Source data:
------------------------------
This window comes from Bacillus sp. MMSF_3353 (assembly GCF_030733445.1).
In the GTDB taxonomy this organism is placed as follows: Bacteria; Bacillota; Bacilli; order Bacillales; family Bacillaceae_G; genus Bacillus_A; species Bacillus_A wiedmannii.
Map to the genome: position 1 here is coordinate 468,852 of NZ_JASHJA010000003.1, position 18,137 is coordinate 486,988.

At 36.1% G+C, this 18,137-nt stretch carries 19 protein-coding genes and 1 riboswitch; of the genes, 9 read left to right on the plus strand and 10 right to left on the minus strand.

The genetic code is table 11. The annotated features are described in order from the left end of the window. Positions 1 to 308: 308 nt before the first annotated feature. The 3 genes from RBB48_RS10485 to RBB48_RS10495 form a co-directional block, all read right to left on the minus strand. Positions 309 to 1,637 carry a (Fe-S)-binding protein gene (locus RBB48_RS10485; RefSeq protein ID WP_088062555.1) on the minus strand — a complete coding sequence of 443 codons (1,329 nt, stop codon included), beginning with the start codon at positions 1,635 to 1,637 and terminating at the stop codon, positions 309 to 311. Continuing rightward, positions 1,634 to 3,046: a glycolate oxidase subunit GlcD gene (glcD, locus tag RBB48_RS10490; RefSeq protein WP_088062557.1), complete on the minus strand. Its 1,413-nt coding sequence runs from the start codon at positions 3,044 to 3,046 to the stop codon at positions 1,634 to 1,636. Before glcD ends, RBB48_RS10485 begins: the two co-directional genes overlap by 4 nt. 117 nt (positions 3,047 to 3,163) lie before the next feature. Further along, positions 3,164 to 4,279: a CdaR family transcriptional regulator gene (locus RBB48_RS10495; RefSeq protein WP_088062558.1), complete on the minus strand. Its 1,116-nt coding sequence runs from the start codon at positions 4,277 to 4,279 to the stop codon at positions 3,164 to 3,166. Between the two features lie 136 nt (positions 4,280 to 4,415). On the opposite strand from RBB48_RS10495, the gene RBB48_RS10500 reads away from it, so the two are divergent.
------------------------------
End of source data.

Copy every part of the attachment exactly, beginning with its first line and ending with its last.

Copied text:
This window comes from Bacillus sp. MMSF_3353 (assembly GCF_030733445.1).
In the GTDB taxonomy this organism is placed as follows: Bacteria; Bacillota; Bacilli; order Bacillales; family Bacillaceae_G; genus Bacillus_A; species Bacillus_A wiedmannii.
Map to the genome: position 1 here is coordinate 468,852 of NZ_JASHJA010000003.1, position 18,137 is coordinate 486,988.

At 36.1% G+C, this 18,137-nt stretch carries 19 protein-coding genes and 1 riboswitch; of the genes, 9 read left to right on the plus strand and 10 right to left on the minus strand.

The genetic code is table 11. The annotated features are described in order from the left end of the window. Positions 1 to 308: 308 nt before the first annotated feature. The 3 genes from RBB48_RS10485 to RBB48_RS10495 form a co-directional block, all read right to left on the minus strand. Positions 309 to 1,637 carry a (Fe-S)-binding protein gene (locus RBB48_RS10485; RefSeq protein ID WP_088062555.1) on the minus strand — a complete coding sequence of 443 codons (1,329 nt, stop codon included), beginning with the start codon at positions 1,635 to 1,637 and terminating at the stop codon, positions 309 to 311. Continuing rightward, positions 1,634 to 3,046: a glycolate oxidase subunit GlcD gene (glcD, locus tag RBB48_RS10490; RefSeq protein WP_088062557.1), complete on the minus strand. Its 1,413-nt coding sequence runs from the start codon at positions 3,044 to 3,046 to the stop codon at positions 1,634 to 1,636. Before glcD ends, RBB48_RS10485 begins: the two co-directional genes overlap by 4 nt. 117 nt (positions 3,047 to 3,163) lie before the next feature. Further along, positions 3,164 to 4,279: a CdaR family transcriptional regulator gene (locus RBB48_RS10495; RefSeq protein WP_088062558.1), complete on the minus strand. Its 1,116-nt coding sequence runs from the start codon at positions 4,277 to 4,279 to the stop codon at positions 3,164 to 3,166. Between the two features lie 136 nt (positions 4,280 to 4,415). On the opposite strand from RBB48_RS10495, the gene RBB48_RS10500 reads away from it, so the two are divergent.